Representatives of Venezuela’s socialist government reportedly abandoned talks with the opposition on Tuesday in a move one opposition member argued made a “mockery of the pope,” who vouched for the talks.
Dictator Nicolás Maduro’s negotiators abandoned negotiations after Venezuela’s National Assembly called for a hearing regarding the conviction of two of Maduro’s nephews for cocaine trafficking in New York, according to representatives of the opposition coalition Democratic Unity Roundtable (MUD).
MUD representatives say talks are now “frozen.” Henrique Capriles Radonski, opposition governor of Miranda state, condemned Maduro’s government for the move.
“Maduro got up from the supposed dialogue table,” Capriles wrote on Twitter. “He never came through, he showed himself for who he was in front of the world and even made a mockery of the Pope.” Pope Francis welcomed Maduro to the Vatican in October as the Venezuelan head of state traveled back home from Saudi Arabia, and the Pope offered to mediate talks between the anti-socialist opposition and his government.
The next round of talks is scheduled for December 6, and a representative of the Vatican is expected to attend.
Maduro’s government has not responded to the reports that his diplomats are no longer negotiating. Instead, Venezuelan state media is touting a visit from former Spanish President José Luis Rodríguez Zapatero, who called meeting with Maduro “an extraordinary positive experience” and vowed to play a role in negotiations.
“I have attended many meetings with both government representatives and opposition members… and the climate has been a cordial one, of increasing confidence and respect,” Venezuelan state news quotes Zapatero as saying.
Venezuelan government media quote Maduro as saying that he has “insisted very much on coexistence, tolerance, and respect among Venezuelans.” Official government reports give no indication of discord regarding the talks.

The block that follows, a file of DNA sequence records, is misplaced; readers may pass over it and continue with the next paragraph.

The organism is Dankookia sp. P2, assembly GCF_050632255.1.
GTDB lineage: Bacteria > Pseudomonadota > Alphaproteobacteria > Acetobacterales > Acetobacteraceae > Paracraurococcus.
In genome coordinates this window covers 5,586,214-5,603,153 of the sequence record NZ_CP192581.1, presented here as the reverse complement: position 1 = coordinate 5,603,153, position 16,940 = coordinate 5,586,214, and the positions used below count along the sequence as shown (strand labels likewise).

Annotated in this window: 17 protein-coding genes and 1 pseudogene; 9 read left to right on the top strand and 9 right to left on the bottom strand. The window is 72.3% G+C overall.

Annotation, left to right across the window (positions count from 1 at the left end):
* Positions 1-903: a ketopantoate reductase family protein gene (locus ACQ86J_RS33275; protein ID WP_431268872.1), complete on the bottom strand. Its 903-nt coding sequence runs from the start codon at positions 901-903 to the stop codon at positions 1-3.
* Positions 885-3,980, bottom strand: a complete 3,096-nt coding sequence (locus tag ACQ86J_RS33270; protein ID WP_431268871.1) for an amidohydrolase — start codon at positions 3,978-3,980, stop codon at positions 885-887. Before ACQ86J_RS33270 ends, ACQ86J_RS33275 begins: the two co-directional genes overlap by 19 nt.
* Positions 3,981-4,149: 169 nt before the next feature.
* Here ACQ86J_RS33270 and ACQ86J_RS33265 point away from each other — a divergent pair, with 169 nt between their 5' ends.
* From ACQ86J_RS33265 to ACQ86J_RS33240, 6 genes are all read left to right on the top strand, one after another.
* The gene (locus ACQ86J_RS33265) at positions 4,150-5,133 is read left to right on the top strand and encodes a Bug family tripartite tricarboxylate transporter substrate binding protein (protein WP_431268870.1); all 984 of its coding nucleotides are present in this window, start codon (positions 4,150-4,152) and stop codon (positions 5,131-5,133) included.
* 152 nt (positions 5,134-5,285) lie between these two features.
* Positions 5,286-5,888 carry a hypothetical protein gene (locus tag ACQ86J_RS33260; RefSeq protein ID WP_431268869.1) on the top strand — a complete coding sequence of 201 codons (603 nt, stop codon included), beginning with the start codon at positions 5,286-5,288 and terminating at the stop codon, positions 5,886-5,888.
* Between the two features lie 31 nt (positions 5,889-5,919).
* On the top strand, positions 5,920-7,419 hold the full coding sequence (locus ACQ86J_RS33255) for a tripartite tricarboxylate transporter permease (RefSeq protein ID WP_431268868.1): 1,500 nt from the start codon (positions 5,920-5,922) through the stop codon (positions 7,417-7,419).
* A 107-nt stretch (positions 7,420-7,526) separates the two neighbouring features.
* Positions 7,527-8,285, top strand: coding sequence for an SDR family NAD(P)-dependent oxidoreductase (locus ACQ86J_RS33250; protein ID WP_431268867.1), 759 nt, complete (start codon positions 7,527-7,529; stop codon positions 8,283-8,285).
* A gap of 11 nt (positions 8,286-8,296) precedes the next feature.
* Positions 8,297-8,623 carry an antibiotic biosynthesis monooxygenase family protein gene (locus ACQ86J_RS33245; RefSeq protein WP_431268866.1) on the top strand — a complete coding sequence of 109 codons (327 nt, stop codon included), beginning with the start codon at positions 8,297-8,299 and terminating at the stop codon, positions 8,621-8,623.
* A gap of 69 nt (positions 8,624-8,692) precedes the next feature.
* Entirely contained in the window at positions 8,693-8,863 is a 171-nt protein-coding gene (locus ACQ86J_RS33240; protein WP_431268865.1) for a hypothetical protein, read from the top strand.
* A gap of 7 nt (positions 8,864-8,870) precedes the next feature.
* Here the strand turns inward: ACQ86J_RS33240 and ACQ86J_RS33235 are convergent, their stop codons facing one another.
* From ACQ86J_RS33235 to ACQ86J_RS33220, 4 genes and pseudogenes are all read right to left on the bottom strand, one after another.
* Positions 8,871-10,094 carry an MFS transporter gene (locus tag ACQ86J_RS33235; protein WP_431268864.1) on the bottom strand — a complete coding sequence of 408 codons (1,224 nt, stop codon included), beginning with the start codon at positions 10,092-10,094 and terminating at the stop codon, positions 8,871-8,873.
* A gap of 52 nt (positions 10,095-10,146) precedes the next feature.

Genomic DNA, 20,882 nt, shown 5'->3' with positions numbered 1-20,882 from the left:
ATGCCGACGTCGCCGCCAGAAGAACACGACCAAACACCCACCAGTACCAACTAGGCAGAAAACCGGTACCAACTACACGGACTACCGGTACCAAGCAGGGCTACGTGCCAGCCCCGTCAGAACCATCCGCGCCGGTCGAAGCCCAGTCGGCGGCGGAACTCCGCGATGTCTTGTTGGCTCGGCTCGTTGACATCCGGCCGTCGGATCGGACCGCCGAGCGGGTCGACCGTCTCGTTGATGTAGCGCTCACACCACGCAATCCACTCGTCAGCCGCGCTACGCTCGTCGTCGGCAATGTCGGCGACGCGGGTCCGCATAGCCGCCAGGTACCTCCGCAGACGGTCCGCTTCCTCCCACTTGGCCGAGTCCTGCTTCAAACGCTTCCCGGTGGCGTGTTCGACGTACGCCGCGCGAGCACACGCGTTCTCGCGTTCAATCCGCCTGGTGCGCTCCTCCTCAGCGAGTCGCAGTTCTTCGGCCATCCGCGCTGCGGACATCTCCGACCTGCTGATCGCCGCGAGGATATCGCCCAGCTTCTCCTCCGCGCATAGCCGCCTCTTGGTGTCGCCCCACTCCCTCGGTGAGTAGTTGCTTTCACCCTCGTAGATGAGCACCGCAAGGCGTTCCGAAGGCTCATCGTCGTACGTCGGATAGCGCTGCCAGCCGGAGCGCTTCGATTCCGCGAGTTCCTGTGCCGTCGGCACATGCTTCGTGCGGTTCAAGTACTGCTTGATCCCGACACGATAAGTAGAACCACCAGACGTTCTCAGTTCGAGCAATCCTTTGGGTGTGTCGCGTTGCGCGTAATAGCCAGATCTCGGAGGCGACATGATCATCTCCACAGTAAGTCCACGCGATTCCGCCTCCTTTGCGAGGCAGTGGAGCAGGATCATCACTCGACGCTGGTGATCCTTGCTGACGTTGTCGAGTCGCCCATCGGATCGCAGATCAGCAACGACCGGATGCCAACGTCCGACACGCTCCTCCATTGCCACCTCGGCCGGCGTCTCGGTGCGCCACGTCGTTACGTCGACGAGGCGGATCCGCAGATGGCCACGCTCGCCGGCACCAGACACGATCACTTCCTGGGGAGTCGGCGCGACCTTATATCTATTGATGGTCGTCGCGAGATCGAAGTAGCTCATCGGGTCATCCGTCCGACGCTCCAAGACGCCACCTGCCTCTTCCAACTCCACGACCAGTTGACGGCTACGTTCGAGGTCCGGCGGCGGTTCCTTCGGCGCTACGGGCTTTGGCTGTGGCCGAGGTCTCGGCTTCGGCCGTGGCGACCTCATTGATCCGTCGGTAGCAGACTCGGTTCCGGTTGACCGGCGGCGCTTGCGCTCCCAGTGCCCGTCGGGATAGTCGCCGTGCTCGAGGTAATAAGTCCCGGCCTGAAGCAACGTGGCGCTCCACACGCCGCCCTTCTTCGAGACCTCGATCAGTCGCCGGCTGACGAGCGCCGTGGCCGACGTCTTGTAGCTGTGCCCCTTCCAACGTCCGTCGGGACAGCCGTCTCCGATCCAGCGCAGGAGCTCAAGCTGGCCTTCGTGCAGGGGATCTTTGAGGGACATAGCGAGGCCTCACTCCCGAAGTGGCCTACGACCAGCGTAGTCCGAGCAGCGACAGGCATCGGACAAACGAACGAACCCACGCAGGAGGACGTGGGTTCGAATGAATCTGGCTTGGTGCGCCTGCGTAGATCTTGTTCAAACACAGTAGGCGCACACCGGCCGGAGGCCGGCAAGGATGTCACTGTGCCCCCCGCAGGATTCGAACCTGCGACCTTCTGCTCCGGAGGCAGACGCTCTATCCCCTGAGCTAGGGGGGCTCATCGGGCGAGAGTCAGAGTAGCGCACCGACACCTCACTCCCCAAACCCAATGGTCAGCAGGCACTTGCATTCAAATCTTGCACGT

The talks have been controversial among opposition leaders precisely because Maduro has not insisted on coexistence with the opposition, having forced the Supreme Court to rule the legislature illegitimate following the opposition’s electoral victory in late 2015.
The opposition has insisted on continuing to attempt to recall Maduro, organizing a constitutionally-permissible recall petition drive also declared illegitimate by the ruling socialists. The National Assembly is now attempting to put Maduro’s violations of the constitution on trial, accusing him of technically abandoning his post by flagrantly violating the constitution. The legislature’s hands are tied, however, as the constitution — ratified by late dictator Hugo Chávez — does not provide for an impeachment process.
The opposition is seeking to replace Maduro following years of violent repression of anti-socialist activists, abduction and torture of key opposition leaders, and gross mismanagement of the Venezuelan economy leading to the beginnings of a famine in the OPEC member nation.
Some in the opposition have criticized MUD leaders for accepting a dialogue with Maduro. “We have already warned that we cannot talk to this regime,” María Corina Machado, a former National Assembly legislator illegally ousted by Maduro, said this week. “Dictatorships don’t hold dialogues… the MUD must recognize its errors and a citizen movement must stand up to recover our democracy.”